Men's Lives (Magill's Literary Annual 1987)
Few subjects have received the loving attentiveness which Peter Matthiessen gives the men who live and fish along the eastern tip of Long Island. They are, as in the book’s subtitle, “surfmen and baymen,” or fishermen who fish in the surf and, in proper season, go to the bays and inlets of Long Island for scallops, clams, oysters, eels, and more. The tenderness suffusing this book is analogous to the feeling a naturalist shows for a vanishing species, the difference being that Matthiessen is one with the men he portrays, worries over, and loves in a way no naturalist can be with a threatened creature.
After graduation from Yale University in the early 1950’s, Matthiessen settled on Long Island and became a surfman and bayman. During his first three years, he worked for Ted Lester on a seine-haul crew. That is to say he netted fish from a boat in a mode not unlike that practiced by Jesus’ disciples. His career destiny eventually led him to other things—the books of fiction and nonfiction for which he is famous—but the three years on Lester’s boat made an impression on the writer which the intervening years have only served to deepen. As he says in Men’s Lives: The Surfmen and Baymen of the South Fork, the pleasures of a royalty check paled next to the rich daily involvement with water, wind, fish, and fellow workers....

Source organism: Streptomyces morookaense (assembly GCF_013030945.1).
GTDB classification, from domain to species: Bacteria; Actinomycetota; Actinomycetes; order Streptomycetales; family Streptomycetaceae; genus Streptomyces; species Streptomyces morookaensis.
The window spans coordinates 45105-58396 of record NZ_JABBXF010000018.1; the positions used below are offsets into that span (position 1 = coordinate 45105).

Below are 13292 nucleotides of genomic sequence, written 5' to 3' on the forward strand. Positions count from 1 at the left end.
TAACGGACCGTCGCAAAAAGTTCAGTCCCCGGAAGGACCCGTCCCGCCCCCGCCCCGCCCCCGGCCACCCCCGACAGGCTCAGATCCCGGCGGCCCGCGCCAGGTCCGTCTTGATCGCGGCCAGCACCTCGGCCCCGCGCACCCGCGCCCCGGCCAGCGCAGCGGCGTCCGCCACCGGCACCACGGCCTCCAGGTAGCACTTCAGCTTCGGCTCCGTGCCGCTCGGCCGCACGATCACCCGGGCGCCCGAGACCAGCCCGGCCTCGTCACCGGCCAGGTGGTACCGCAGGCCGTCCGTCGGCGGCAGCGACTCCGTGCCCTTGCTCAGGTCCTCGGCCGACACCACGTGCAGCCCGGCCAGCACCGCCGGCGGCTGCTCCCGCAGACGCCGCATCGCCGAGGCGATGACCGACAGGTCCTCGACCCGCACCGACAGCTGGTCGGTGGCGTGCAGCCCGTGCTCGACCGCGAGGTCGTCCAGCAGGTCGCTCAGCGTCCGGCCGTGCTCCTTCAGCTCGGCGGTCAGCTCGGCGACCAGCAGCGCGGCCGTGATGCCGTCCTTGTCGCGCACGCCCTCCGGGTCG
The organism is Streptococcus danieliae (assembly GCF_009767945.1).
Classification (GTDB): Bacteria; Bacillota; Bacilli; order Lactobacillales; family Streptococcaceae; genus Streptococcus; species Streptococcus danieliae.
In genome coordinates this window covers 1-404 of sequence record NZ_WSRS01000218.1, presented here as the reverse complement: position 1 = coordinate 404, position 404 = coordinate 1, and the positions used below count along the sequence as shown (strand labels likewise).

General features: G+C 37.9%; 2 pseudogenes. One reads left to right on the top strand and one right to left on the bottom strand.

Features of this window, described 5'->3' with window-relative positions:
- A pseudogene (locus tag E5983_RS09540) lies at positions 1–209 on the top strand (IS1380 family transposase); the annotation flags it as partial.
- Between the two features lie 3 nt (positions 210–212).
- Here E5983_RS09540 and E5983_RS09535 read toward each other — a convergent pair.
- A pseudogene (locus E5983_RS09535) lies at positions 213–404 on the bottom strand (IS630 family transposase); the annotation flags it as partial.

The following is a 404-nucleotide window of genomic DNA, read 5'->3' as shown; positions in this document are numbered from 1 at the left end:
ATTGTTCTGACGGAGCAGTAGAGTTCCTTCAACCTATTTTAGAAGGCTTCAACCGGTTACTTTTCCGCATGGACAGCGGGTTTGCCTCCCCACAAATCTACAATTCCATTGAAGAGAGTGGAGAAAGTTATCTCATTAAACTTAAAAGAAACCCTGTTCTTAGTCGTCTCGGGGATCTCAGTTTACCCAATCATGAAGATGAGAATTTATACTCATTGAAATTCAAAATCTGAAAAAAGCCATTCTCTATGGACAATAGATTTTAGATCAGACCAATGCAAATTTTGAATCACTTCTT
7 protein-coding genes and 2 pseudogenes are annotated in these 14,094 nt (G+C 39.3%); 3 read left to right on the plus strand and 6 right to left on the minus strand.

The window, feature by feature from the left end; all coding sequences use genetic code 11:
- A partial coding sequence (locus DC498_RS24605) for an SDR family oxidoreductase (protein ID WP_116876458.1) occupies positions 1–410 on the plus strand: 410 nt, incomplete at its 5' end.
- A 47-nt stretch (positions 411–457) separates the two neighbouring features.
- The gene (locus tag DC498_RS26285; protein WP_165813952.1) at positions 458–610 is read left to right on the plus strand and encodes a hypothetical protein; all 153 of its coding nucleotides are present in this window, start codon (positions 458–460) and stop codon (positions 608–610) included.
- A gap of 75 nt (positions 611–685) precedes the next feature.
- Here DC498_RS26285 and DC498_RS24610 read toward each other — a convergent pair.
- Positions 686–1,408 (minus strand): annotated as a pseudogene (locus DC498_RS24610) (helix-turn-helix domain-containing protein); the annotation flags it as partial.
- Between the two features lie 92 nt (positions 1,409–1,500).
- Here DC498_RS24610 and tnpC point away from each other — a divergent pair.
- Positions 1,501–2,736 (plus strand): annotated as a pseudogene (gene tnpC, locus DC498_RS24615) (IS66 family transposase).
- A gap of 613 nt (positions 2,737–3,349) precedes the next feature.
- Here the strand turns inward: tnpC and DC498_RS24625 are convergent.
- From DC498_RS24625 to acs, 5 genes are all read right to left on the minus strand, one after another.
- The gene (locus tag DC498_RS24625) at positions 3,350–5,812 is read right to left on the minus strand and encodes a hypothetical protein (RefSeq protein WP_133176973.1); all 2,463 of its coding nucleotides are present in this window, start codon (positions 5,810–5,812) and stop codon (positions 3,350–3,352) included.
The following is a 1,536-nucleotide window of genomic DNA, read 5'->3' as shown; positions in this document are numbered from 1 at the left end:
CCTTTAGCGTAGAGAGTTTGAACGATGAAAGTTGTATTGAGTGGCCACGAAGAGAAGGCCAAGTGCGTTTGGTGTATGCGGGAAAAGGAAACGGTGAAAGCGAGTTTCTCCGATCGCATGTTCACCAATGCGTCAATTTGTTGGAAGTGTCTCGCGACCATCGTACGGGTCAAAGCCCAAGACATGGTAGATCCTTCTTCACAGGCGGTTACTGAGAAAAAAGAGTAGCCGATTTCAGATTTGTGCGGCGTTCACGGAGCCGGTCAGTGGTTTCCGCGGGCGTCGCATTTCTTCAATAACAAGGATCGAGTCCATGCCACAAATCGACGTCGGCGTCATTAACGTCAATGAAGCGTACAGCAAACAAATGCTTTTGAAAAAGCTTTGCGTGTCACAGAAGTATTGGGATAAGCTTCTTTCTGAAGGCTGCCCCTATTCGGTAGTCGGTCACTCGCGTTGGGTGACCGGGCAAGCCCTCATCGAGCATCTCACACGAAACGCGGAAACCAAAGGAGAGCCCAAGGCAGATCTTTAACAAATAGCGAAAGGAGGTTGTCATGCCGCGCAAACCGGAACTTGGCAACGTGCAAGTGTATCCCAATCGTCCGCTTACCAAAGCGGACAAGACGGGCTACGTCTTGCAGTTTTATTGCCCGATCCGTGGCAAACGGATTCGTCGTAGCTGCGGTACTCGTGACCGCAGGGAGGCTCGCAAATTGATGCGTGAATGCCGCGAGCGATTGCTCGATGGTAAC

(The entire section is 2357 words.)
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Bibliography (Magill's Literary Annual 1987)
Booklist. LXXXII, May 15, 1986, p. 1343.
Library Journal. CXI, May 1, 1986, p. 112.
Los Angeles Times Book Review. August 24, 1986, p. 9.
National Fisherman. LXVII, November, 1986, p. 134.
The New York Review of Books. XXXIII, October 23, 1986, p. 21.
The New York Times Book Review. XCI, June 22, 1986, p. 1.
Newsweek. CVIII, August 11, 1986, p. 57.
Publishers Weekly. CCXXIX, March 28, 1986, p. 44.
Time. CXXVIII, July 7, 1986, p. 63.
Washington Post Book World. XVI, June 29, 1986, p. 5.
(The entire section is 59 words.)